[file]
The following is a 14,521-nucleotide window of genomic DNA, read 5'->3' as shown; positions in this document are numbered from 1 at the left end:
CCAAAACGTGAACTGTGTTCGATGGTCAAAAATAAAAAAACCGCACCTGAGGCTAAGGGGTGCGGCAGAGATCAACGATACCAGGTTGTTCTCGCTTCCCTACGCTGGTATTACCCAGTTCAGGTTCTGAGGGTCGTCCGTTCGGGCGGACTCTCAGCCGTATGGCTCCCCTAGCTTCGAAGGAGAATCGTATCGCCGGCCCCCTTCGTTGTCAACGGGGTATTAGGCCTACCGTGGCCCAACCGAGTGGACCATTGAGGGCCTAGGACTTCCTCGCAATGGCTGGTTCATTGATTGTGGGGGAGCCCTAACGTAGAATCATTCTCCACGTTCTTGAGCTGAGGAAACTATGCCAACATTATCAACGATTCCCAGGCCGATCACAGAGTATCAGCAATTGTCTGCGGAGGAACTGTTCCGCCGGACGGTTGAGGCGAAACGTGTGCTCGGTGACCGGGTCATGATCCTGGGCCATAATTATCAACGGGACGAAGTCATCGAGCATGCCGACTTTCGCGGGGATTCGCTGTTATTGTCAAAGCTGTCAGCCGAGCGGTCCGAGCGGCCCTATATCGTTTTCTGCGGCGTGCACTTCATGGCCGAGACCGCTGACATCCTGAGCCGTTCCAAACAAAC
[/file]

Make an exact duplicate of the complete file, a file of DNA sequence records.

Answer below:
The following is a 14,521-nucleotide window of genomic DNA, read 5'->3' as shown; positions in this document are numbered from 1 at the left end:
CCAAAACGTGAACTGTGTTCGATGGTCAAAAATAAAAAAACCGCACCTGAGGCTAAGGGGTGCGGCAGAGATCAACGATACCAGGTTGTTCTCGCTTCCCTACGCTGGTATTACCCAGTTCAGGTTCTGAGGGTCGTCCGTTCGGGCGGACTCTCAGCCGTATGGCTCCCCTAGCTTCGAAGGAGAATCGTATCGCCGGCCCCCTTCGTTGTCAACGGGGTATTAGGCCTACCGTGGCCCAACCGAGTGGACCATTGAGGGCCTAGGACTTCCTCGCAATGGCTGGTTCATTGATTGTGGGGGAGCCCTAACGTAGAATCATTCTCCACGTTCTTGAGCTGAGGAAACTATGCCAACATTATCAACGATTCCCAGGCCGATCACAGAGTATCAGCAATTGTCTGCGGAGGAACTGTTCCGCCGGACGGTTGAGGCGAAACGTGTGCTCGGTGACCGGGTCATGATCCTGGGCCATAATTATCAACGGGACGAAGTCATCGAGCATGCCGACTTTCGCGGGGATTCGCTGTTATTGTCAAAGCTGTCAGCCGAGCGGTCCGAGCGGCCCTATATCGTTTTCTGCGGCGTGCACTTCATGGCCGAGACCGCTGACATCCTGAGCCGTTCCAAACAAAC